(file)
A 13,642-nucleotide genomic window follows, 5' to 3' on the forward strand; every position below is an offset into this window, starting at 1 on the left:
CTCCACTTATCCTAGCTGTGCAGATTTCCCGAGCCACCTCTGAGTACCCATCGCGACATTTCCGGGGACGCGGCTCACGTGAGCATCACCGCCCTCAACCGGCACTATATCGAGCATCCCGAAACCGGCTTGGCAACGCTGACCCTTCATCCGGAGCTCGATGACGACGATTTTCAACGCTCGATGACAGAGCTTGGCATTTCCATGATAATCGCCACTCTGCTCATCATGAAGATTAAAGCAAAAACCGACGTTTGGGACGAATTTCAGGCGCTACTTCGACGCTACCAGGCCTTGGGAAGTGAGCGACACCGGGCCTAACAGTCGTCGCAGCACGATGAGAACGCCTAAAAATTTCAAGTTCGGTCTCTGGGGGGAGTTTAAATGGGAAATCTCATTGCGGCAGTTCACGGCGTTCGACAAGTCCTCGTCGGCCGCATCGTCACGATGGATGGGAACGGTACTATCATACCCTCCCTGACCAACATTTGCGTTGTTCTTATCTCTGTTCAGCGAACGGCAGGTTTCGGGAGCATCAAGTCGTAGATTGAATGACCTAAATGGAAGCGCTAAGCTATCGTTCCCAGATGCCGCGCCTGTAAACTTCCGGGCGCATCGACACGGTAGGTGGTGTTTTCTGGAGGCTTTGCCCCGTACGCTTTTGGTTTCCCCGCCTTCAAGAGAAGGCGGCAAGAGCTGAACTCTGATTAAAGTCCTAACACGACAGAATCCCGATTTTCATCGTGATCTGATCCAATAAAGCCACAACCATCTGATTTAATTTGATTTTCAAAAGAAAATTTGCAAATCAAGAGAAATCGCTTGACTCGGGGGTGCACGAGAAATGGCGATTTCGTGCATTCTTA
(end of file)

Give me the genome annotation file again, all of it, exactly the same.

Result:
A 13,642-nucleotide genomic window follows, 5' to 3' on the forward strand; every position below is an offset into this window, starting at 1 on the left:
CTCCACTTATCCTAGCTGTGCAGATTTCCCGAGCCACCTCTGAGTACCCATCGCGACATTTCCGGGGACGCGGCTCACGTGAGCATCACCGCCCTCAACCGGCACTATATCGAGCATCCCGAAACCGGCTTGGCAACGCTGACCCTTCATCCGGAGCTCGATGACGACGATTTTCAACGCTCGATGACAGAGCTTGGCATTTCCATGATAATCGCCACTCTGCTCATCATGAAGATTAAAGCAAAAACCGACGTTTGGGACGAATTTCAGGCGCTACTTCGACGCTACCAGGCCTTGGGAAGTGAGCGACACCGGGCCTAACAGTCGTCGCAGCACGATGAGAACGCCTAAAAATTTCAAGTTCGGTCTCTGGGGGGAGTTTAAATGGGAAATCTCATTGCGGCAGTTCACGGCGTTCGACAAGTCCTCGTCGGCCGCATCGTCACGATGGATGGGAACGGTACTATCATACCCTCCCTGACCAACATTTGCGTTGTTCTTATCTCTGTTCAGCGAACGGCAGGTTTCGGGAGCATCAAGTCGTAGATTGAATGACCTAAATGGAAGCGCTAAGCTATCGTTCCCAGATGCCGCGCCTGTAAACTTCCGGGCGCATCGACACGGTAGGTGGTGTTTTCTGGAGGCTTTGCCCCGTACGCTTTTGGTTTCCCCGCCTTCAAGAGAAGGCGGCAAGAGCTGAACTCTGATTAAAGTCCTAACACGACAGAATCCCGATTTTCATCGTGATCTGATCCAATAAAGCCACAACCATCTGATTTAATTTGATTTTCAAAAGAAAATTTGCAAATCAAGAGAAATCGCTTGACTCGGGGGTGCACGAGAAATGGCGATTTCGTGCATTCTTA